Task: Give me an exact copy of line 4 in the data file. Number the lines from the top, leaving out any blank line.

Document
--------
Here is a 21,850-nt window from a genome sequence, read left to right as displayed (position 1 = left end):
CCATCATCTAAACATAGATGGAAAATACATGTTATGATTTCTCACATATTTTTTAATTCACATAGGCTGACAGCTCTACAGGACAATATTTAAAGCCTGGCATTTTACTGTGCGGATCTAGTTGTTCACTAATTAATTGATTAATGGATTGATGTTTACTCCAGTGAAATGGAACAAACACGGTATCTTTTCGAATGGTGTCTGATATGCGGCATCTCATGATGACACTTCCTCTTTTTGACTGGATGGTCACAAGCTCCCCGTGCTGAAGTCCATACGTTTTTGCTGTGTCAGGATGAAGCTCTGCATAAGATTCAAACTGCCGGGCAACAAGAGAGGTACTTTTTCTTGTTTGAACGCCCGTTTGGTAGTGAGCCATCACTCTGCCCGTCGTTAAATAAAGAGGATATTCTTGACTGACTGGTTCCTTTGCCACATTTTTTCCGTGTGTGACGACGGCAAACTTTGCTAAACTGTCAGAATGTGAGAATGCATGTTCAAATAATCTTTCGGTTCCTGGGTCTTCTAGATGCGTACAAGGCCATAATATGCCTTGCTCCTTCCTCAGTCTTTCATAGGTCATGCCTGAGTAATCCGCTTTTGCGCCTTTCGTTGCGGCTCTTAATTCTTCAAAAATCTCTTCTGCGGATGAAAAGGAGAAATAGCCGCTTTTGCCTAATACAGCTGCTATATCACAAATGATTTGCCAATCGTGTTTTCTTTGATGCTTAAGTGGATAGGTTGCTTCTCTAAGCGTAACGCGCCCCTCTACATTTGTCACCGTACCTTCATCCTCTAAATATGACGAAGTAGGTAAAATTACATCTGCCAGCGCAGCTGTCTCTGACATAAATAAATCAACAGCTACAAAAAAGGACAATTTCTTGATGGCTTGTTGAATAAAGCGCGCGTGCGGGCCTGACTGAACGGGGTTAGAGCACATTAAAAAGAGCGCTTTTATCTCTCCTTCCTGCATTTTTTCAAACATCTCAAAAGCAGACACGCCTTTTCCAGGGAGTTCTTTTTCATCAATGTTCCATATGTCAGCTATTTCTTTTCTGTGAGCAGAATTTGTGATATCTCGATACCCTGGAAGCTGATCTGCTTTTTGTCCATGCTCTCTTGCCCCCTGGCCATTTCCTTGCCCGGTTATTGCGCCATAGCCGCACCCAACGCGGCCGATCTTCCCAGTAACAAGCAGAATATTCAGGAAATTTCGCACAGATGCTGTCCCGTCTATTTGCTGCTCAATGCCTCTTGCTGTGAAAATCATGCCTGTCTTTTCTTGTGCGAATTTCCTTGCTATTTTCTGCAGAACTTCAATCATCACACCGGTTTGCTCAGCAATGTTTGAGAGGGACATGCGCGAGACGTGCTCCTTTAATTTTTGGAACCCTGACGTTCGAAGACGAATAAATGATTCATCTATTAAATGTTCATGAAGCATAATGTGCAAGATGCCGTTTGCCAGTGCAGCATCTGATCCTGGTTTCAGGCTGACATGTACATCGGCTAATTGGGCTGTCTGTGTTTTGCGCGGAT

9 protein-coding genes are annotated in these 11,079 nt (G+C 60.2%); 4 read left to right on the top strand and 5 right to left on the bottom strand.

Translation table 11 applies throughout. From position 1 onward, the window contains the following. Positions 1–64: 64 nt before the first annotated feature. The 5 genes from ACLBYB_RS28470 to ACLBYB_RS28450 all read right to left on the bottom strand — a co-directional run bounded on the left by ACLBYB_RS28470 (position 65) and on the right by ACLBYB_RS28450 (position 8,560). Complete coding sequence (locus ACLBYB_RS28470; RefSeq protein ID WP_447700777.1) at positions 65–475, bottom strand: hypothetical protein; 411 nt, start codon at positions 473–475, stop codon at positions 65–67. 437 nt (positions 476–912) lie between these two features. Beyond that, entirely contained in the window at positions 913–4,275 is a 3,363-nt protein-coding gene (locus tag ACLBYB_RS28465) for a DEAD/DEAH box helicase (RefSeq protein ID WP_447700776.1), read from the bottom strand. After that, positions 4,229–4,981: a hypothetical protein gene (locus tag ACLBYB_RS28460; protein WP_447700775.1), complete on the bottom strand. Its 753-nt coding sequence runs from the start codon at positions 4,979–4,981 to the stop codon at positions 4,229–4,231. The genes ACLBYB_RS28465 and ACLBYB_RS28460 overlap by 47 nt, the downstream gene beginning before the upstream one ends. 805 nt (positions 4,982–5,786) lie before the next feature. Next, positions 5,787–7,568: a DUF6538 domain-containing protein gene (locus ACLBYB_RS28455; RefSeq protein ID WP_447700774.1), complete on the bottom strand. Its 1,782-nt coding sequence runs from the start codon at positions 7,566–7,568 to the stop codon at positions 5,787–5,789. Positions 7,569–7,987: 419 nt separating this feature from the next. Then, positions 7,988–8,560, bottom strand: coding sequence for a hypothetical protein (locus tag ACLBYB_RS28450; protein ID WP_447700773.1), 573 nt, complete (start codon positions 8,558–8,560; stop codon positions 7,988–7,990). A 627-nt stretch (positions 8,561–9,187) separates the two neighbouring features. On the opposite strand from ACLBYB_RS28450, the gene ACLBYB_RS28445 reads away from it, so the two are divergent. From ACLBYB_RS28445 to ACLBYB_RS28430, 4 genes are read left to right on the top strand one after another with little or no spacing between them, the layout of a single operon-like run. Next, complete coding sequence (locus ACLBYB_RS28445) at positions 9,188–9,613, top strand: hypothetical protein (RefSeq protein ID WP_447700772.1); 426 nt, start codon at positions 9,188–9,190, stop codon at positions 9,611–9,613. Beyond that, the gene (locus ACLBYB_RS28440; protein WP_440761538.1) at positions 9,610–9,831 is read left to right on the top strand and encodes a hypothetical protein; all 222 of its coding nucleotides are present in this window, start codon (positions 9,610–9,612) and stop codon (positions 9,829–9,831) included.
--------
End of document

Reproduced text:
Translation table 11 applies throughout. From position 1 onward, the window contains the following. Positions 1–64: 64 nt before the first annotated feature. The 5 genes from ACLBYB_RS28470 to ACLBYB_RS28450 all read right to left on the bottom strand — a co-directional run bounded on the left by ACLBYB_RS28470 (position 65) and on the right by ACLBYB_RS28450 (position 8,560). Complete coding sequence (locus ACLBYB_RS28470; RefSeq protein ID WP_447700777.1) at positions 65–475, bottom strand: hypothetical protein; 411 nt, start codon at positions 473–475, stop codon at positions 65–67. 437 nt (positions 476–912) lie between these two features. Beyond that, entirely contained in the window at positions 913–4,275 is a 3,363-nt protein-coding gene (locus tag ACLBYB_RS28465) for a DEAD/DEAH box helicase (RefSeq protein ID WP_447700776.1), read from the bottom strand. After that, positions 4,229–4,981: a hypothetical protein gene (locus tag ACLBYB_RS28460; protein WP_447700775.1), complete on the bottom strand. Its 753-nt coding sequence runs from the start codon at positions 4,979–4,981 to the stop codon at positions 4,229–4,231. The genes ACLBYB_RS28465 and ACLBYB_RS28460 overlap by 47 nt, the downstream gene beginning before the upstream one ends. 805 nt (positions 4,982–5,786) lie before the next feature. Next, positions 5,787–7,568: a DUF6538 domain-containing protein gene (locus ACLBYB_RS28455; RefSeq protein ID WP_447700774.1), complete on the bottom strand. Its 1,782-nt coding sequence runs from the start codon at positions 7,566–7,568 to the stop codon at positions 5,787–5,789. Positions 7,569–7,987: 419 nt separating this feature from the next. Then, positions 7,988–8,560, bottom strand: coding sequence for a hypothetical protein (locus tag ACLBYB_RS28450; protein ID WP_447700773.1), 573 nt, complete (start codon positions 8,558–8,560; stop codon positions 7,988–7,990). A 627-nt stretch (positions 8,561–9,187) separates the two neighbouring features. On the opposite strand from ACLBYB_RS28450, the gene ACLBYB_RS28445 reads away from it, so the two are divergent. From ACLBYB_RS28445 to ACLBYB_RS28430, 4 genes are read left to right on the top strand one after another with little or no spacing between them, the layout of a single operon-like run. Next, complete coding sequence (locus ACLBYB_RS28445) at positions 9,188–9,613, top strand: hypothetical protein (RefSeq protein ID WP_447700772.1); 426 nt, start codon at positions 9,188–9,190, stop codon at positions 9,611–9,613. Beyond that, the gene (locus ACLBYB_RS28440; protein WP_440761538.1) at positions 9,610–9,831 is read left to right on the top strand and encodes a hypothetical protein; all 222 of its coding nucleotides are present in this window, start codon (positions 9,610–9,612) and stop codon (positions 9,829–9,831) included.